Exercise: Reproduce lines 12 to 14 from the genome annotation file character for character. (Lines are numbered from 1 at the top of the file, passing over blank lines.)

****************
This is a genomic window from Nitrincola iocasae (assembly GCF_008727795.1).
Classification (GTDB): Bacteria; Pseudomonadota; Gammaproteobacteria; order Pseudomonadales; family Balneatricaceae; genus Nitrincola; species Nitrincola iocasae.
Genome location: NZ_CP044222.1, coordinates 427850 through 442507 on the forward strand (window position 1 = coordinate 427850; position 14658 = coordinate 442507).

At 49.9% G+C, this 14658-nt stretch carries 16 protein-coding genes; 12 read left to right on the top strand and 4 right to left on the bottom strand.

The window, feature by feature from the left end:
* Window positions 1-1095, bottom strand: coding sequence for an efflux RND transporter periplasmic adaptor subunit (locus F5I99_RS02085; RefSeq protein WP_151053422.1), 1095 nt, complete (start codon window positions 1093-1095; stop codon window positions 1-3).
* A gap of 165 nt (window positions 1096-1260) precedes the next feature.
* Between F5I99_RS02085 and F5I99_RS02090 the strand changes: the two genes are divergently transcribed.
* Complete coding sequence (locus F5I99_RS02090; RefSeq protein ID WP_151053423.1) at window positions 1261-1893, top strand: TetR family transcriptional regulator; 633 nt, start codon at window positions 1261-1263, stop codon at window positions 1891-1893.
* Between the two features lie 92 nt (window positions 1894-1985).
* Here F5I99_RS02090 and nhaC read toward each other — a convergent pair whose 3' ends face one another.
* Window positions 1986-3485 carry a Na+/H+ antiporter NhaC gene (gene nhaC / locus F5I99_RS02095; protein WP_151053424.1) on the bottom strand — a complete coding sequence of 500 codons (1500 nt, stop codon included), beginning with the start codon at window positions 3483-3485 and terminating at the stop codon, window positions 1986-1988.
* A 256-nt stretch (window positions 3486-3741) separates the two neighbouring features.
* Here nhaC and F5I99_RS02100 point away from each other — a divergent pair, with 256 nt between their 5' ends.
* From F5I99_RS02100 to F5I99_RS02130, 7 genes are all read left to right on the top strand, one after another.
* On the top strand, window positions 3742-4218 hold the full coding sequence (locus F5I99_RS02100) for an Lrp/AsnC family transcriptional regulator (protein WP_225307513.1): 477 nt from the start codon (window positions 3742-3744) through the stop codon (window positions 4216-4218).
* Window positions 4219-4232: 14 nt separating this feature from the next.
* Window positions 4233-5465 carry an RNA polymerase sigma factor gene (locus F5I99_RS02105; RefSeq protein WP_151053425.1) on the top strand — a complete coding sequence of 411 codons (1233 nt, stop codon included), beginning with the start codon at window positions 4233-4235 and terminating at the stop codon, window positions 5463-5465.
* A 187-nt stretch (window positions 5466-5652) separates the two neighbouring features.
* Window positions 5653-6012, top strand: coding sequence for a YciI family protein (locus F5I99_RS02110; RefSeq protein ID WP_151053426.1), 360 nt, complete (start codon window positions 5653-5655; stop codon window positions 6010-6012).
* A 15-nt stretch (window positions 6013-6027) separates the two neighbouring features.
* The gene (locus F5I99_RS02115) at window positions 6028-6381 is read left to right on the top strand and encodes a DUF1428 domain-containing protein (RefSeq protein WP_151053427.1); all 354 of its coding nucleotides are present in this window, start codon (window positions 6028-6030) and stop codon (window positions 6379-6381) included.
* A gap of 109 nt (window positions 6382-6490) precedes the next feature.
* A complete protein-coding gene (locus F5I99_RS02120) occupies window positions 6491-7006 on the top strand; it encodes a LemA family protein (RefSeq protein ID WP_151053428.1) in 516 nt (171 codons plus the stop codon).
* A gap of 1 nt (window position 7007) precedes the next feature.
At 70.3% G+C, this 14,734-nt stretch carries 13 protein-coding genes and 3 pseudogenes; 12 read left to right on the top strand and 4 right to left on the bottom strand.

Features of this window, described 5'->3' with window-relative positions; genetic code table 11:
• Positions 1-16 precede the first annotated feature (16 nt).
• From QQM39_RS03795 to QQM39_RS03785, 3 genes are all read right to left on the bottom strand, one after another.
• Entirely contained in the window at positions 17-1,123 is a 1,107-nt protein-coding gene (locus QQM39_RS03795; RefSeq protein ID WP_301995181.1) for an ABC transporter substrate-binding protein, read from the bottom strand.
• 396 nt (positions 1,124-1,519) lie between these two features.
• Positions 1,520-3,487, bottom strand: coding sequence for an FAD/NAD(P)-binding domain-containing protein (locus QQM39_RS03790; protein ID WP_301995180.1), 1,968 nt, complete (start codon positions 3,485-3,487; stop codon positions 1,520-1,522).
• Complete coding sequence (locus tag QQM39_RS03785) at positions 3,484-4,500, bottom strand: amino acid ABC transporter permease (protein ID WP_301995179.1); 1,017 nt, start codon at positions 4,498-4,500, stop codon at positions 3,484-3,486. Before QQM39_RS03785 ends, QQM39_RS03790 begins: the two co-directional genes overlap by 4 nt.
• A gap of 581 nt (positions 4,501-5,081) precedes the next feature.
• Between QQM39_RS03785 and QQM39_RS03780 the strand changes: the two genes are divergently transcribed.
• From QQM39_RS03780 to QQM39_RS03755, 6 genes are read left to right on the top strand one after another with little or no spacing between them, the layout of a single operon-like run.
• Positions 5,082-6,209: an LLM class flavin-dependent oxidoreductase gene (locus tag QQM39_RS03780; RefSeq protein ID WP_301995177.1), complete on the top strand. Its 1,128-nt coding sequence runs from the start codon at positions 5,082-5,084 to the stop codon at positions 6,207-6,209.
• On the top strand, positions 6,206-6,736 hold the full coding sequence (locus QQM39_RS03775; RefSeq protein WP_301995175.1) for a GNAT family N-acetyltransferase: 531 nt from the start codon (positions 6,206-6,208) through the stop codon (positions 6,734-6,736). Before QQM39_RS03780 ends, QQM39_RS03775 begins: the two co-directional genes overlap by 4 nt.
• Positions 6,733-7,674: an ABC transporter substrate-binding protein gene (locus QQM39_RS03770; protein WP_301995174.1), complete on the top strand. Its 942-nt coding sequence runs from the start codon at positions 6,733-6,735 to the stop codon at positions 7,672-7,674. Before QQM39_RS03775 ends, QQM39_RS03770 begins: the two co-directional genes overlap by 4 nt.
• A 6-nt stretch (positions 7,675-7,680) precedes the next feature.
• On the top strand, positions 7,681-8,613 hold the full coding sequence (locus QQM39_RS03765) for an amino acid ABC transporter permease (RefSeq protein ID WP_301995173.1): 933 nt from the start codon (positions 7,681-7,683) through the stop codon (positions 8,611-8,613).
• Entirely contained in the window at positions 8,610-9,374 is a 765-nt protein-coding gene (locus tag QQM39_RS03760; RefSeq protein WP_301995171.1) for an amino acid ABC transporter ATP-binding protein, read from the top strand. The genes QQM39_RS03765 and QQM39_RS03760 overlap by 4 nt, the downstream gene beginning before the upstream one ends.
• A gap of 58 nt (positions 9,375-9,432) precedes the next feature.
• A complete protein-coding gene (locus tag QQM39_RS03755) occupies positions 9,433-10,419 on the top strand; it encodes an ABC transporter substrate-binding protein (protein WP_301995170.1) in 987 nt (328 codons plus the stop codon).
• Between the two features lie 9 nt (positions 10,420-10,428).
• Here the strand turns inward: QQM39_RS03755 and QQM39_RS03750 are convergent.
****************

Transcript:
* Window positions 1986-3485 carry a Na+/H+ antiporter NhaC gene (gene nhaC / locus F5I99_RS02095; protein WP_151053424.1) on the bottom strand — a complete coding sequence of 500 codons (1500 nt, stop codon included), beginning with the start codon at window positions 3483-3485 and terminating at the stop codon, window positions 1986-1988.
* A 256-nt stretch (window positions 3486-3741) separates the two neighbouring features.
* Here nhaC and F5I99_RS02100 point away from each other — a divergent pair, with 256 nt between their 5' ends.